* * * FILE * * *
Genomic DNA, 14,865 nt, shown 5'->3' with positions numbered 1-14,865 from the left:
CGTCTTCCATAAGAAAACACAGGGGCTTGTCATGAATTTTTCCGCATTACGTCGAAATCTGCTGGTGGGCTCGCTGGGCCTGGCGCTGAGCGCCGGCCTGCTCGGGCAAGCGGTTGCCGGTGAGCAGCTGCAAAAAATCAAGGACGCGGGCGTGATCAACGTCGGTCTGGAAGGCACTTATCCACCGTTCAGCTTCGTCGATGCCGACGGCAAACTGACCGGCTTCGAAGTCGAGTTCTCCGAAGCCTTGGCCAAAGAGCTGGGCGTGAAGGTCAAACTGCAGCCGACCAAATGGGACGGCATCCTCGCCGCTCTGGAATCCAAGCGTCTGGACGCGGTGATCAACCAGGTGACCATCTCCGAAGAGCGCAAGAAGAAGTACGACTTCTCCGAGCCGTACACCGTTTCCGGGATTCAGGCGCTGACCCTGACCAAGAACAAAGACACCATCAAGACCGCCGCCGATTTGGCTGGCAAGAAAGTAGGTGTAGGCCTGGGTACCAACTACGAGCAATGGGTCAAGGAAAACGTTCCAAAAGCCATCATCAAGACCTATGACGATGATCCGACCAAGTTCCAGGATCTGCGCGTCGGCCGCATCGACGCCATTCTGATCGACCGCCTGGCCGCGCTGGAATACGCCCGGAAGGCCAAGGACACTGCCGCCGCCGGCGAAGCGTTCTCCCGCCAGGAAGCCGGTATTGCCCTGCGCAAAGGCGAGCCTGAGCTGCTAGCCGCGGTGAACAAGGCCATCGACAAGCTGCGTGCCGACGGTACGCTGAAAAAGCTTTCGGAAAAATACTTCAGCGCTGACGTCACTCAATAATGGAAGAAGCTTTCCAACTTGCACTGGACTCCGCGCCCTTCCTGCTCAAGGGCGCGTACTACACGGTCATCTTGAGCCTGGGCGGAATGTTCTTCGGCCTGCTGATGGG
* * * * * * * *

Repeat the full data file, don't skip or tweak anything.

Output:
Genomic DNA, 14,865 nt, shown 5'->3' with positions numbered 1-14,865 from the left:
CGTCTTCCATAAGAAAACACAGGGGCTTGTCATGAATTTTTCCGCATTACGTCGAAATCTGCTGGTGGGCTCGCTGGGCCTGGCGCTGAGCGCCGGCCTGCTCGGGCAAGCGGTTGCCGGTGAGCAGCTGCAAAAAATCAAGGACGCGGGCGTGATCAACGTCGGTCTGGAAGGCACTTATCCACCGTTCAGCTTCGTCGATGCCGACGGCAAACTGACCGGCTTCGAAGTCGAGTTCTCCGAAGCCTTGGCCAAAGAGCTGGGCGTGAAGGTCAAACTGCAGCCGACCAAATGGGACGGCATCCTCGCCGCTCTGGAATCCAAGCGTCTGGACGCGGTGATCAACCAGGTGACCATCTCCGAAGAGCGCAAGAAGAAGTACGACTTCTCCGAGCCGTACACCGTTTCCGGGATTCAGGCGCTGACCCTGACCAAGAACAAAGACACCATCAAGACCGCCGCCGATTTGGCTGGCAAGAAAGTAGGTGTAGGCCTGGGTACCAACTACGAGCAATGGGTCAAGGAAAACGTTCCAAAAGCCATCATCAAGACCTATGACGATGATCCGACCAAGTTCCAGGATCTGCGCGTCGGCCGCATCGACGCCATTCTGATCGACCGCCTGGCCGCGCTGGAATACGCCCGGAAGGCCAAGGACACTGCCGCCGCCGGCGAAGCGTTCTCCCGCCAGGAAGCCGGTATTGCCCTGCGCAAAGGCGAGCCTGAGCTGCTAGCCGCGGTGAACAAGGCCATCGACAAGCTGCGTGCCGACGGTACGCTGAAAAAGCTTTCGGAAAAATACTTCAGCGCTGACGTCACTCAATAATGGAAGAAGCTTTCCAACTTGCACTGGACTCCGCGCCCTTCCTGCTCAAGGGCGCGTACTACACGGTCATCTTGAGCCTGGGCGGAATGTTCTTCGGCCTGCTGATGGG